The heart muscle cell type enriched transcriptome
The main function of the heart is to pump blood around the body and maintain the pressure needed for adequate circulation. The heart predominantly consists of a specialized form of striated muscle called cardiomyocytes.
1902 genes were predicted to have cell type specificity in the heart muscle.
Heart muscle cell type enriched transcriptome: Summary
Genes with predicted cell type specificity within heart muscle are detailed in Table 1. Identified genes are subdivided into 3 specificity categories, based on the difference between the enrichment score in the corresponding cell type, compared to the other cell types profiled in the tissue (see Methods Summary page for details):
Heart muscle cell type enriched transcriptome: Illustrative examples
Cardiomyocytes are the predominant muscle type present in the heart. Cardiomyocytes share many features with myocytes in skeletal muscle, both have a striated appearance due to the regular alignment of actin and myosin myofilaments, and have large energy requirements, and so are heavily enriched for mitochondria and proteins related to energy production. Cardiomyocytes differ from skeletal myocytes in that they are a much smaller size, with only a single nucleus per cell, and are connected by specialized structures called intercalated discs, allowing adjacent cardiomyocytes to act together. Cardiomyocytes are also specialized to allow for the repetitive and continuous beating of the heart, and are under involuntary nervous control, as opposed to the voluntary control of skeletal muscles.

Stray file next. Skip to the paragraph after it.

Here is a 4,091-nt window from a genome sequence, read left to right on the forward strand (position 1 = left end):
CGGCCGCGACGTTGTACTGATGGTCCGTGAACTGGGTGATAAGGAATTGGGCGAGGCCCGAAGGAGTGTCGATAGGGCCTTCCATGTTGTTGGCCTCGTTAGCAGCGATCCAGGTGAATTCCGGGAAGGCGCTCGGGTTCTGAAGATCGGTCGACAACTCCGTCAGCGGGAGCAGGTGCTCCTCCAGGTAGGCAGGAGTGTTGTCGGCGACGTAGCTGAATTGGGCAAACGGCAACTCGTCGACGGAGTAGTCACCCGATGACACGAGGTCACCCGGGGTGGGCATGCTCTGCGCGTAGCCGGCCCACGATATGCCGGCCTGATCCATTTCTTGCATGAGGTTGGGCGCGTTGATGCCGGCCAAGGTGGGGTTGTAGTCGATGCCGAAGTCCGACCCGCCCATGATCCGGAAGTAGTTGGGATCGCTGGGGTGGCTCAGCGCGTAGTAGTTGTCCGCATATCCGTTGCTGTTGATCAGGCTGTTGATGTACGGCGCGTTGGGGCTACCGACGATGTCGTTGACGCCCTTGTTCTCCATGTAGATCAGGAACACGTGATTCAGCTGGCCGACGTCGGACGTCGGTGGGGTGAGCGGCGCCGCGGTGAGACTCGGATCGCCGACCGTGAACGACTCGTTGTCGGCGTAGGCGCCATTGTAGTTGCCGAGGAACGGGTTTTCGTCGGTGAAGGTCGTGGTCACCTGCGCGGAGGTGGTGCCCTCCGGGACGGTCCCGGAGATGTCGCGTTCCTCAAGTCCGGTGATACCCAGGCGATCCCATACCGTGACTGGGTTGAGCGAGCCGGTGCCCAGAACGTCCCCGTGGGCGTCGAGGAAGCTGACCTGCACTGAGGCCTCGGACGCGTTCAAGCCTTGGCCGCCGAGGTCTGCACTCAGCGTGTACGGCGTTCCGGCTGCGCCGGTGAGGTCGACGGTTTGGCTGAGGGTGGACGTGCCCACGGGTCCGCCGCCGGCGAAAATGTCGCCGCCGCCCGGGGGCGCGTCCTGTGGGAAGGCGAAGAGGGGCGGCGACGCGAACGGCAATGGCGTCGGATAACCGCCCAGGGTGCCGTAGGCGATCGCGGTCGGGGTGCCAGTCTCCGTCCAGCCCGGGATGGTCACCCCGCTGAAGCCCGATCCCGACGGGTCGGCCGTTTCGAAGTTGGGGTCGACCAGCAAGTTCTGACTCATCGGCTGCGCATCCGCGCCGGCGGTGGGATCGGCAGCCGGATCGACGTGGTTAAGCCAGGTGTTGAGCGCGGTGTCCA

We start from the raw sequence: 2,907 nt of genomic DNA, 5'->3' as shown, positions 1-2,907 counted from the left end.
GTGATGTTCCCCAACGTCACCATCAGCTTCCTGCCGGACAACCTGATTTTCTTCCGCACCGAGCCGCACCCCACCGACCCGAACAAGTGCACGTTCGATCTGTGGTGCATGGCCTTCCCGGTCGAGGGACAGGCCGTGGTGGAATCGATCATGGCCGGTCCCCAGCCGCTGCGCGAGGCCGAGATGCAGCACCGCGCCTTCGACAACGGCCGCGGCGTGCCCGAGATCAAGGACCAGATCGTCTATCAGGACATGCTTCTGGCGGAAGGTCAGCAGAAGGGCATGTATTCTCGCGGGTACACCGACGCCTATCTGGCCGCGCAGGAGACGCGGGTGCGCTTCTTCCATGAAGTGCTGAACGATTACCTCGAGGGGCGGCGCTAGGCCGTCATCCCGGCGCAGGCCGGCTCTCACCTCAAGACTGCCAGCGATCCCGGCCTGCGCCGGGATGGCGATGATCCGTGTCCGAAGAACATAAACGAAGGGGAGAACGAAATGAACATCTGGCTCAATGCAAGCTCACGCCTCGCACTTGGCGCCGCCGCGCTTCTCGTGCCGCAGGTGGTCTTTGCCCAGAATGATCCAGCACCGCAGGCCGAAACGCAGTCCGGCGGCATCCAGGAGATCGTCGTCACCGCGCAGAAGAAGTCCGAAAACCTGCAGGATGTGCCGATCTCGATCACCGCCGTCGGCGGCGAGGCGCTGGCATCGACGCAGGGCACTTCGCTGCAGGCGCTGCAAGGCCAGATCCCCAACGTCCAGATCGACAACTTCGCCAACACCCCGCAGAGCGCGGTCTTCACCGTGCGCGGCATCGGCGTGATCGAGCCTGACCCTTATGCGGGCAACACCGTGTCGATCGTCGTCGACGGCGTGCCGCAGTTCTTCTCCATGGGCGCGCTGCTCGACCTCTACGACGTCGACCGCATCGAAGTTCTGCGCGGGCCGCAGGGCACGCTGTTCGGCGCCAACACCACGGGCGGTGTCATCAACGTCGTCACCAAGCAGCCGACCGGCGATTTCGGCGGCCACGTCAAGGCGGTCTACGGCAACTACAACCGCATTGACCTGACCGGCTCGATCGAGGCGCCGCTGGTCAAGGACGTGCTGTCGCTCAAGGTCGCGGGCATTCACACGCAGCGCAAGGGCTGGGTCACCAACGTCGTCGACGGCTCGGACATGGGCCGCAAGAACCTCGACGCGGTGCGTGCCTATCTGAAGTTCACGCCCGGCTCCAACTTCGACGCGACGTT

Genes classified as having specificity in cardiomyocytes include fumarate hydratase FH, an important component of the energy producing citric acid cycle, as well as myosin binding protein C MYBPC3, which is important for regulating the extent of cardiac contraction.